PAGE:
Mood Gene: What Makes Some People Prone to Depression

Depression is an ongoing, deep sadness that interferes with daily life. (Image credit: Robert Adrian Hillman | shutterstock)

Why do some people sail through life's difficulties, while others get mired in depression? A certain gene may explain such differences between people, a new study suggests.

Among the people in the study who had experienced highly stressful life events, those who had variants of the genes for a brain chemical called galanin were more likely to develop depression than those with similar experiences and normal galanin.

Galanin is a peptide widely found in the human nervous system, and is thought to be involved in regulating pain, waking and sleep, feeding, blood pressure and mood. A handful of studies have suggested that galanin has a role in stress and anxiety.

The findings suggest that brain's galanin system plays a significant role in the development of depression by making people more vulnerable to psychological stress, the researchers said in their study published today (March 24) in the journal Proceedings of the National Academy of Sciences. [Top 10 Controversial Psychiatric Disorders]

Exactly what causes people to develop depression is unknown, but it is believed that both environmental and genetic factors are involved in the condition.

Environmental factors include psychological stress, such as traumatic events and maltreatment early in childhood, or stress later in adulthood. Both have been shown to put people at high risk for depression.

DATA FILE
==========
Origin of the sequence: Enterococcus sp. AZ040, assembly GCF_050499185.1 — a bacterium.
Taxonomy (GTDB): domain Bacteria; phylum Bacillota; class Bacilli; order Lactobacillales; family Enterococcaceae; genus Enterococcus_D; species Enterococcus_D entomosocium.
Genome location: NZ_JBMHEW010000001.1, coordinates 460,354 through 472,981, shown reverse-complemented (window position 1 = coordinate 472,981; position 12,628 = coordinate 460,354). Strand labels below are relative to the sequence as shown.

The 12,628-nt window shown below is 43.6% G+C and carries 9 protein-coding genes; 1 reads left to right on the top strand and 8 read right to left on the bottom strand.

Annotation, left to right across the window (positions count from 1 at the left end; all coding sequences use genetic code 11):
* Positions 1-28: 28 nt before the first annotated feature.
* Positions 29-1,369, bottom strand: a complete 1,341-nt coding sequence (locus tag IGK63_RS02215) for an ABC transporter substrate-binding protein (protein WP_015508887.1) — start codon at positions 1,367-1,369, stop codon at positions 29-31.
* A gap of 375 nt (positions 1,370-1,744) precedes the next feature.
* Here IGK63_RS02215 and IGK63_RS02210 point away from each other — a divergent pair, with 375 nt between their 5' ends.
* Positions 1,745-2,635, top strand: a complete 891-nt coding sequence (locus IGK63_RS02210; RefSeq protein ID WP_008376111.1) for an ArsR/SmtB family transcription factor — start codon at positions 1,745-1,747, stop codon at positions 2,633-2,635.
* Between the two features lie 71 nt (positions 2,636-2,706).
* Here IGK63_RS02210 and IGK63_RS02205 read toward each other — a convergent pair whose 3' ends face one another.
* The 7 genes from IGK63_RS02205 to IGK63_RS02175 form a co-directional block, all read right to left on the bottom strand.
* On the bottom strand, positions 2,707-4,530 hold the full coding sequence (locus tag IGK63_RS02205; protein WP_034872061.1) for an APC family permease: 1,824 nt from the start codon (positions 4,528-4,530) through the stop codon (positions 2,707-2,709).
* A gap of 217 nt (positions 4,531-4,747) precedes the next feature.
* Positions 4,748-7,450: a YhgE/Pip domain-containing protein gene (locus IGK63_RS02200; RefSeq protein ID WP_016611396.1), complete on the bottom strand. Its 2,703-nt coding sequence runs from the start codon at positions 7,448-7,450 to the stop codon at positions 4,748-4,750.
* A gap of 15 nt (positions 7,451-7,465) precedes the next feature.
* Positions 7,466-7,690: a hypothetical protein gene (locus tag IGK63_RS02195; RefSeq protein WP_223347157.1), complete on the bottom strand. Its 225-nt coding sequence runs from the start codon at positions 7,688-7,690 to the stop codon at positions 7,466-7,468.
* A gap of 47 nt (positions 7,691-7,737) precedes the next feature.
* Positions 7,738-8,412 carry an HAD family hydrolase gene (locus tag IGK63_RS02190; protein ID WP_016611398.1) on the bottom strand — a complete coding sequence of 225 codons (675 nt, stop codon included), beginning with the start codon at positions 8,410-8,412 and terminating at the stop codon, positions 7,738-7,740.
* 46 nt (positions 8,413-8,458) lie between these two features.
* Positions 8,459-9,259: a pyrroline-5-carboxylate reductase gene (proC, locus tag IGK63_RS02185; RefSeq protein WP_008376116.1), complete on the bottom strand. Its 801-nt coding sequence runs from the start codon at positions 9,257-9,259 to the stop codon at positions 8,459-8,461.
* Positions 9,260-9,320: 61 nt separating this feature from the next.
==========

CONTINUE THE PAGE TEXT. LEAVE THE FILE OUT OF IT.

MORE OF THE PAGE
"Nevertheless, not all people who suffer from these will be depressed," the researchers said. "The resilience or vulnerability to these stressors and thus depression, is likely to reside in our genes."

In the study, the researchers also found that the effects of the galanin system in the development of depression were greater among the people who were exposed to the most life stress. Among people with galanin gene variants, which should have put them at higher risk for depression, those who experienced a less stressful life fared better than those who led a stressful one.

This bolsters the idea that an interaction between the environment and genes is stronger than the effect of genes or the environment alone.

Most of the brain systems that have been studied in people with depression involve the neurotransmitters serotonin and noradrenalin, and it is thought that variations in the genes that code for these neurotransmitters and their receptors are partly involved in depression.

Most antidepressants today target these neurotransmitters, but the drugs are ineffective for many patients, suggesting that other brain mechanisms may be involved in this disease.

In the study, the researchers found the effect of the galanin system genes was stronger than the effect of the serotonin gene variants.

It's not clear how the galanin system fit in the development of depression, the researchers said, but the new results suggest that the galanin system should be explored as a target for developing new antidepressants.

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Bahar Gholipour
Staff Writer
Bahar Gholipour is a staff reporter for Live Science covering neuroscience, odd medical cases and all things health. She holds a Master of Science degree in neuroscience from the École Normale Supérieure (ENS) in Paris, and has done graduate-level work in science journalism at the State University of New York at Stony Brook. She has worked as a research assistant at the Laboratoire de Neurosciences Cognitives at ENS.